Has Le’Veon Bell earned the massive pay raise he wanted?

There was no doubt heading into the offseason last year that the Steelers would do what was necessary to hold on to Le’Veon Bell. Where there was doubt was whether they would secure his services for the foreseeable future with a long-term deal, or just next season thanks to the franchise tag.
Rumor has it, the Steelers offered him a deal that would have averaged $12 million over five years, paid him $30 million in the first two, and $42 million in the first three. It would have been in line with the franchise tag ($12.1 million) and much more than the current highest paid running back in the league (Devonta Freeman; $8.25 million).
But apparently it wasn’t enough—and the Steelers should have known that. Bell told them what it would take in the lyrics of one of his raps:
“I’m at the top, and if not, I’m the closest. I’m a need 15 a year, and they know this.”
At the time, the highest paid running back in the NFL was LeSean McCoy at $8 million a year. It would eventually become Devonta Freeman. The highest paid running back in NFL history was Adrian Peterson. The seven-year deal he signed with the Minnesota Vikings in 2011 averaged $13.7 million/year.
He didn’t just want to top the current crop of running backs. He wanted to become the highest paid in the history of the game. But $15 million? Why so much?

Well— because he feels like he deserves to be paid like a No. 1 running back and No. 2 receiver.
Many scoffed at the notion then, but now that the 2017 season is over for the Steelers, it’s time for Pittsburgh and Bell to reenter negotiation. Did Bell have show enough this season to make the team have a change of heart?
Did he do enough this season to make the Steelers think he’s worth $15 million/year?
For just the second time in his career, he made it through the entire season without losing time to an injury or a suspension. He set a new career-high in carries (321) but had his lowest per carry average since his rookie season (4.0). But he did set a new career high in rushing touchdowns as well (9) and receptions (85).
The Steelers likely hoped to see his numbers go up significantly in order to justify the pay raise. But they didn’t. So, does that mean he hasn’t justified his demands?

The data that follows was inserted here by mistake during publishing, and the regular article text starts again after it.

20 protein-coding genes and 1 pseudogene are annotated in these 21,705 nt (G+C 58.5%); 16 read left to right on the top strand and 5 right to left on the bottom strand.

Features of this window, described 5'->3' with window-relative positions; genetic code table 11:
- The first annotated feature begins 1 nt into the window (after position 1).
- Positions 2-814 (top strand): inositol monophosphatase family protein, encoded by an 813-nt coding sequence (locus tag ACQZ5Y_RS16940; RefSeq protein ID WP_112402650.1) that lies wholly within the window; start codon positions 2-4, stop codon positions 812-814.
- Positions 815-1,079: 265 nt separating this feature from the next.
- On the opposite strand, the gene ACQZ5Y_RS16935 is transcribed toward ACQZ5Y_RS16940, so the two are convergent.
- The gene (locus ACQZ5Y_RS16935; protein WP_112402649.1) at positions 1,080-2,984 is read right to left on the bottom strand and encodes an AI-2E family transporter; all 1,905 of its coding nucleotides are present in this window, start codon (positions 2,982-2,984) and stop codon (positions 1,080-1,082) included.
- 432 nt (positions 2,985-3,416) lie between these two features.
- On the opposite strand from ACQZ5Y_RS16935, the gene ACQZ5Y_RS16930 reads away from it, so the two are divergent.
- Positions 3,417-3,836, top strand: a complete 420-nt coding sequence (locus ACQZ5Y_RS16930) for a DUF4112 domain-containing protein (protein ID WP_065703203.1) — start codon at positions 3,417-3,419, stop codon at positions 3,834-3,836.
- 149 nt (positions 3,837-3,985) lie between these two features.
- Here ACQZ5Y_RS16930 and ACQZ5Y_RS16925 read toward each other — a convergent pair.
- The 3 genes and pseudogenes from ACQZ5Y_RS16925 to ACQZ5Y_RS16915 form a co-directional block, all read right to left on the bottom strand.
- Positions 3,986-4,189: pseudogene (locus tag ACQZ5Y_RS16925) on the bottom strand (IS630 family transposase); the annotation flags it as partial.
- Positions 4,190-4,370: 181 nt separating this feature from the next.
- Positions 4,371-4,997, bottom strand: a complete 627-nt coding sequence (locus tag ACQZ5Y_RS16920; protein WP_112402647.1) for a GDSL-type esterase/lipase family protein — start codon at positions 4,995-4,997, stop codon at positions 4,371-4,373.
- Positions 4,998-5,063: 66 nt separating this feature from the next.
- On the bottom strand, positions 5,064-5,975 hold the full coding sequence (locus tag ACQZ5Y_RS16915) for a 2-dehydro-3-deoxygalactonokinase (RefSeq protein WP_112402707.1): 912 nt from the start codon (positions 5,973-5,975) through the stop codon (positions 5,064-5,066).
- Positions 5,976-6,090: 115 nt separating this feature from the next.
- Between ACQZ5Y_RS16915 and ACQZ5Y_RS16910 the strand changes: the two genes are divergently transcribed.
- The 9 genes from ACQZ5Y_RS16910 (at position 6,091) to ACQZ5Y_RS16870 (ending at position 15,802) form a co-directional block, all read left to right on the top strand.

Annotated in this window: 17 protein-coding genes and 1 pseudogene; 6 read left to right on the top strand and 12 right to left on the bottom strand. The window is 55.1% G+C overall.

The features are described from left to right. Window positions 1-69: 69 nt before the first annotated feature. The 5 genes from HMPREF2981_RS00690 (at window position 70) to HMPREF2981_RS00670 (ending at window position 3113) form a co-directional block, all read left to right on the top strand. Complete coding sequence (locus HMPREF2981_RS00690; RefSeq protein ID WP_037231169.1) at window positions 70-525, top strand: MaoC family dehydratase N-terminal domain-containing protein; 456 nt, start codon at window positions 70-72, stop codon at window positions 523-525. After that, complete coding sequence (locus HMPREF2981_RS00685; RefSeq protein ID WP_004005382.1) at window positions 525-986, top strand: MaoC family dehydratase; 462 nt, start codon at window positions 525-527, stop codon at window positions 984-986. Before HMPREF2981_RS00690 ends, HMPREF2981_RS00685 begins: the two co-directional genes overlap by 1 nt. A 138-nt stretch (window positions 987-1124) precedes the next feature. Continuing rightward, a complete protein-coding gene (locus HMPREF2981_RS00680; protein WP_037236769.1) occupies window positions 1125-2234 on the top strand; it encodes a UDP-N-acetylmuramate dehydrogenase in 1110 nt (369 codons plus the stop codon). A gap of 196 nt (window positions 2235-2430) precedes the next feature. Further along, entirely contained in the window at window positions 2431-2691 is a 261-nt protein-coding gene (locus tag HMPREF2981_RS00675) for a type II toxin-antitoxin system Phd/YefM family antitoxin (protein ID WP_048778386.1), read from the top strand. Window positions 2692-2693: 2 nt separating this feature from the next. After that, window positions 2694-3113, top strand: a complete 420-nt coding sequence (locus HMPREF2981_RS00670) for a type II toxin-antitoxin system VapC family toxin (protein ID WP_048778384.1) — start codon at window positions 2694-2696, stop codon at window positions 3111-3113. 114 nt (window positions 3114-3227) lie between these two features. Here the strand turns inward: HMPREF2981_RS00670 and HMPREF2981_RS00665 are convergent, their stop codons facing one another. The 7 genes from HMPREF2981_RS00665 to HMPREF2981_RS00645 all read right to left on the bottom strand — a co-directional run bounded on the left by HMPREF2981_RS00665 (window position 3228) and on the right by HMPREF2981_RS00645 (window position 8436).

It all depends on how you look at his body of work. His production slipped as a running back and as a receiver. But if you look at his production in its entirety, he still had a remarkable season. This season he generated 1,946 yards from scrimmage; only Todd Gurley generated more. In 2016, he was among the top three in all-purpose yards (while only playing in 12 games). In 2014, he came in second.
So, a case could be made that he deserves to be paid in line with the players who, like him, generate a significant number of yards from scrimmage. The only problem is that most of the NFL’s top producers are still playing under their rookie contracts.

Of the players who finished the regular season in the top ten in all-purpose yards, the following are not playing under rookie contracts (Sportrac):

  • LeSean McCoy: 4th with 1,586 total yards; average salary– $8 million
  • Mark Ingram: 7th with 1,540 total yards; average salary– $4 million
  • Antonio Brown: 8th with 1,533 total yards; average salary– $17 million
  • Julio Jones: 9th with 1,459 total yards; average salary– $14.25 million
  • Keenan Allen: 10th with 1,402 total yards; average salary– $11.25 million

A case could certainly be made that McCoy and Ingram are grossly underpaid.
So perhaps Bell needs a change of title. Maybe, instead of asking to be paid like a No. 1 running back and No. 2 wide receiver, he needs to ask to be paid like one of the most productive offensive weapons in the game today. If the Steelers were to go into negotiations with that mindset, they’d sign him to a deal worth $15 million a season before he demands more.

Recommended For You

Should college athletes be paid?

College athletes are worth millions to their schools, and their future franchises. They entertain thousands of fans weekly, but are